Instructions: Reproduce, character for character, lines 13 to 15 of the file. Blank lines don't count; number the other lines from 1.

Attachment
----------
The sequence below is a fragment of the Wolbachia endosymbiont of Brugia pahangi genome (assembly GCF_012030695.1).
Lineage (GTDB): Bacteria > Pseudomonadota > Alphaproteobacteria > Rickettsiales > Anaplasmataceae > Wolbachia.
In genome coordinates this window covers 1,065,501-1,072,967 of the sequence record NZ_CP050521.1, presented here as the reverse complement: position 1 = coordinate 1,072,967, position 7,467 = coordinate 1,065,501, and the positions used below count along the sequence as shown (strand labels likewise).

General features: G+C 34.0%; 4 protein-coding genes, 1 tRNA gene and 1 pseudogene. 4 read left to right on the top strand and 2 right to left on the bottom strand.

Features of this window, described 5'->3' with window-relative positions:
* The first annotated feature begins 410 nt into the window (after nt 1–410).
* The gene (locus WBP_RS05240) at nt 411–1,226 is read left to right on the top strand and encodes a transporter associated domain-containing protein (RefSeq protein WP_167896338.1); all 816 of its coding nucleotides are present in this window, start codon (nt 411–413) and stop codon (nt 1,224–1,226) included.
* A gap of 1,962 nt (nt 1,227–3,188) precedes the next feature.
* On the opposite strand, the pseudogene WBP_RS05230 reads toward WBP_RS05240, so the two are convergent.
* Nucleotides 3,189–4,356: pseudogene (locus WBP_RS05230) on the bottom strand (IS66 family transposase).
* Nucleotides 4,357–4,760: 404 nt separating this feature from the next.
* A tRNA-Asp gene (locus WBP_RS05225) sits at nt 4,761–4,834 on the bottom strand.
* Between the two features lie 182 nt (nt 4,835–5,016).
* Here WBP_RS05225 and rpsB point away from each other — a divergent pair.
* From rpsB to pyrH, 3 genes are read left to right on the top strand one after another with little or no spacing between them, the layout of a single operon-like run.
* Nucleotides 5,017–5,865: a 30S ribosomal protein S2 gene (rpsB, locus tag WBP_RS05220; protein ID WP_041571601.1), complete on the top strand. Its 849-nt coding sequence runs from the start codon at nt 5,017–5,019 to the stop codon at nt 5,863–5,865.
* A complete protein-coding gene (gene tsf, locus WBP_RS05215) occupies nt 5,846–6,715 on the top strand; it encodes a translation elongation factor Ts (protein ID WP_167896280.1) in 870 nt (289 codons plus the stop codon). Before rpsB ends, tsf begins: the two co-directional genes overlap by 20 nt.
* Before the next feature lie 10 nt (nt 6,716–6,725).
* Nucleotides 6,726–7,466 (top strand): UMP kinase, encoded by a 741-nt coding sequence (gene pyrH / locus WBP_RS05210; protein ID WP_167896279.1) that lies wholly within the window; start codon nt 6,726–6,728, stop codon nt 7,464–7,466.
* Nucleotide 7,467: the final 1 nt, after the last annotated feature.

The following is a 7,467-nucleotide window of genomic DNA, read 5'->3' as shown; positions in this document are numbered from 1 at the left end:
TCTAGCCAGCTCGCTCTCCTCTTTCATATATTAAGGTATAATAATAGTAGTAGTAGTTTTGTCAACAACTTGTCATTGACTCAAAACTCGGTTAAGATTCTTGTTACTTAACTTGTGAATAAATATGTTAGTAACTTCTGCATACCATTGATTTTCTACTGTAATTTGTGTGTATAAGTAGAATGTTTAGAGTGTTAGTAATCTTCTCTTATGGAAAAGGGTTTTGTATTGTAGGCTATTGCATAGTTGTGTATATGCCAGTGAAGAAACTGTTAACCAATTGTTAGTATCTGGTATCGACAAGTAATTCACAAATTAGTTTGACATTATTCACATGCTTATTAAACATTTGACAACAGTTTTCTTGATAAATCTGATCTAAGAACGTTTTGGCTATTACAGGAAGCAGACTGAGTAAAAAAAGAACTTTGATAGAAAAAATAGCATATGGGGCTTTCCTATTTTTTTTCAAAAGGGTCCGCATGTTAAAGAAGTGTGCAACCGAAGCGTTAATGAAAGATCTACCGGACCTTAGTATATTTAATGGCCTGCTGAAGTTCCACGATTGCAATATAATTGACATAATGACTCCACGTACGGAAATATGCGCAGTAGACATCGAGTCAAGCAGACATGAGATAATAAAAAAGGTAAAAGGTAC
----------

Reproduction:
* Between the two features lie 182 nt (nt 4,835–5,016).
* Here WBP_RS05225 and rpsB point away from each other — a divergent pair.
* From rpsB to pyrH, 3 genes are read left to right on the top strand one after another with little or no spacing between them, the layout of a single operon-like run.